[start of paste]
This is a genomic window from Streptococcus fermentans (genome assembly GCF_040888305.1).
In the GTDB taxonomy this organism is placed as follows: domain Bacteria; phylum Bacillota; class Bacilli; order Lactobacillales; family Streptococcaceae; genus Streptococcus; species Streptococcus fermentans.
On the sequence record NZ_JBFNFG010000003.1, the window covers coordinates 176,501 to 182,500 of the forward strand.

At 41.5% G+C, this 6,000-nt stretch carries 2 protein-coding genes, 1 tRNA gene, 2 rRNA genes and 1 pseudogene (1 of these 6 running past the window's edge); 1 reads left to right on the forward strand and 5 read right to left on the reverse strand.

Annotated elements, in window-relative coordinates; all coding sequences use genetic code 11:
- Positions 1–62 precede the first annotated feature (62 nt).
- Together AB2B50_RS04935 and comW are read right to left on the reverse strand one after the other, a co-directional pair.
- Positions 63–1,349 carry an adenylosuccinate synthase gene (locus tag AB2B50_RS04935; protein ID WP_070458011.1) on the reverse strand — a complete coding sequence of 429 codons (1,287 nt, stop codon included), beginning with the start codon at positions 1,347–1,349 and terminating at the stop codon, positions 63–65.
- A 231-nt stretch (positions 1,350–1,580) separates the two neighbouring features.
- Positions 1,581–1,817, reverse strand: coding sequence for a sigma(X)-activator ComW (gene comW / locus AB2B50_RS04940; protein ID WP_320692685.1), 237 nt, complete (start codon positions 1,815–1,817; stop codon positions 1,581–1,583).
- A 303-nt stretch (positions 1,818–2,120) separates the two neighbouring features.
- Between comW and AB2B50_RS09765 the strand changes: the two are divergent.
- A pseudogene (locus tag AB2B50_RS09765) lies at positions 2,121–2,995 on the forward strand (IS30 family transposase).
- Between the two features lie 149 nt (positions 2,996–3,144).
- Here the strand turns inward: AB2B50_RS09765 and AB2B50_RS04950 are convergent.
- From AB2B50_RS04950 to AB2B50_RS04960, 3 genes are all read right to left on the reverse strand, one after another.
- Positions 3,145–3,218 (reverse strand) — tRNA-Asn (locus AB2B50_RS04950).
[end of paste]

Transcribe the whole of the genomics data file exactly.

This is a genomic window from Streptococcus fermentans (genome assembly GCF_040888305.1).
In the GTDB taxonomy this organism is placed as follows: domain Bacteria; phylum Bacillota; class Bacilli; order Lactobacillales; family Streptococcaceae; genus Streptococcus; species Streptococcus fermentans.
On the sequence record NZ_JBFNFG010000003.1, the window covers coordinates 176,501 to 182,500 of the forward strand.

At 41.5% G+C, this 6,000-nt stretch carries 2 protein-coding genes, 1 tRNA gene, 2 rRNA genes and 1 pseudogene (1 of these 6 running past the window's edge); 1 reads left to right on the forward strand and 5 read right to left on the reverse strand.

Annotated elements, in window-relative coordinates; all coding sequences use genetic code 11:
- Positions 1–62 precede the first annotated feature (62 nt).
- Together AB2B50_RS04935 and comW are read right to left on the reverse strand one after the other, a co-directional pair.
- Positions 63–1,349 carry an adenylosuccinate synthase gene (locus tag AB2B50_RS04935; protein ID WP_070458011.1) on the reverse strand — a complete coding sequence of 429 codons (1,287 nt, stop codon included), beginning with the start codon at positions 1,347–1,349 and terminating at the stop codon, positions 63–65.
- A 231-nt stretch (positions 1,350–1,580) separates the two neighbouring features.
- Positions 1,581–1,817, reverse strand: coding sequence for a sigma(X)-activator ComW (gene comW / locus AB2B50_RS04940; protein ID WP_320692685.1), 237 nt, complete (start codon positions 1,815–1,817; stop codon positions 1,581–1,583).
- A 303-nt stretch (positions 1,818–2,120) separates the two neighbouring features.
- Between comW and AB2B50_RS09765 the strand changes: the two are divergent.
- A pseudogene (locus tag AB2B50_RS09765) lies at positions 2,121–2,995 on the forward strand (IS30 family transposase).
- Between the two features lie 149 nt (positions 2,996–3,144).
- Here the strand turns inward: AB2B50_RS09765 and AB2B50_RS04950 are convergent.
- From AB2B50_RS04950 to AB2B50_RS04960, 3 genes are all read right to left on the reverse strand, one after another.
- Positions 3,145–3,218 (reverse strand) — tRNA-Asn (locus AB2B50_RS04950).